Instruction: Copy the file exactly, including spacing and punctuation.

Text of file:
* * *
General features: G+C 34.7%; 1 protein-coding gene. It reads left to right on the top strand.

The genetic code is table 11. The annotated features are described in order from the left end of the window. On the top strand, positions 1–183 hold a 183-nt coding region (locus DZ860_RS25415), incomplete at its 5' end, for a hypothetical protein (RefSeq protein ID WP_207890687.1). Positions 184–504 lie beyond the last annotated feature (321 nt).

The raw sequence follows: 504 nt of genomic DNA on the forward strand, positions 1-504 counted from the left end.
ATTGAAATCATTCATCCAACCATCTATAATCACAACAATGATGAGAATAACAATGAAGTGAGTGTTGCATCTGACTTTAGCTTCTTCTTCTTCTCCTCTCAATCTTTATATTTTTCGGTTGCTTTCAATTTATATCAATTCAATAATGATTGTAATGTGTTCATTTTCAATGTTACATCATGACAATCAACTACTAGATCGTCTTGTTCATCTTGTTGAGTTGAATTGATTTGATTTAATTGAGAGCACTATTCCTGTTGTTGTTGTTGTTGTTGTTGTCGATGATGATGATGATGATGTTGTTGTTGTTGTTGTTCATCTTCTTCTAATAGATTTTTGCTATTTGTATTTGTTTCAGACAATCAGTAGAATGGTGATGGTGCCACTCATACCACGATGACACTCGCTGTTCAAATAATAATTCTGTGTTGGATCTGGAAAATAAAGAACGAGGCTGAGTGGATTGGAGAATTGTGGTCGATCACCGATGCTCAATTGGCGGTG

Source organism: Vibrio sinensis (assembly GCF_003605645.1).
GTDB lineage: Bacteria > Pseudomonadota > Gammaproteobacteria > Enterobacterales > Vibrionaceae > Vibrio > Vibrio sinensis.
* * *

General features: G+C 34.7%; 1 protein-coding gene. It reads left to right on the top strand.

The genetic code is table 11. The annotated features are described in order from the left end of the window. On the top strand, positions 1–183 hold a 183-nt coding region (locus DZ860_RS25415), incomplete at its 5' end, for a hypothetical protein (RefSeq protein ID WP_207890687.1). Positions 184–504 lie beyond the last annotated feature (321 nt).

The raw sequence follows: 504 nt of genomic DNA on the forward strand, positions 1-504 counted from the left end.
ATTGAAATCATTCATCCAACCATCTATAATCACAACAATGATGAGAATAACAATGAAGTGAGTGTTGCATCTGACTTTAGCTTCTTCTTCTTCTCCTCTCAATCTTTATATTTTTCGGTTGCTTTCAATTTATATCAATTCAATAATGATTGTAATGTGTTCATTTTCAATGTTACATCATGACAATCAACTACTAGATCGTCTTGTTCATCTTGTTGAGTTGAATTGATTTGATTTAATTGAGAGCACTATTCCTGTTGTTGTTGTTGTTGTTGTTGTCGATGATGATGATGATGATGTTGTTGTTGTTGTTGTTCATCTTCTTCTAATAGATTTTTGCTATTTGTATTTGTTTCAGACAATCAGTAGAATGGTGATGGTGCCACTCATACCACGATGACACTCGCTGTTCAAATAATAATTCTGTGTTGGATCTGGAAAATAAAGAACGAGGCTGAGTGGATTGGAGAATTGTGGTCGATCACCGATGCTCAATTGGCGGTG

Source organism: Vibrio sinensis (assembly GCF_003605645.1).
GTDB lineage: Bacteria > Pseudomonadota > Gammaproteobacteria > Enterobacterales > Vibrionaceae > Vibrio > Vibrio sinensis.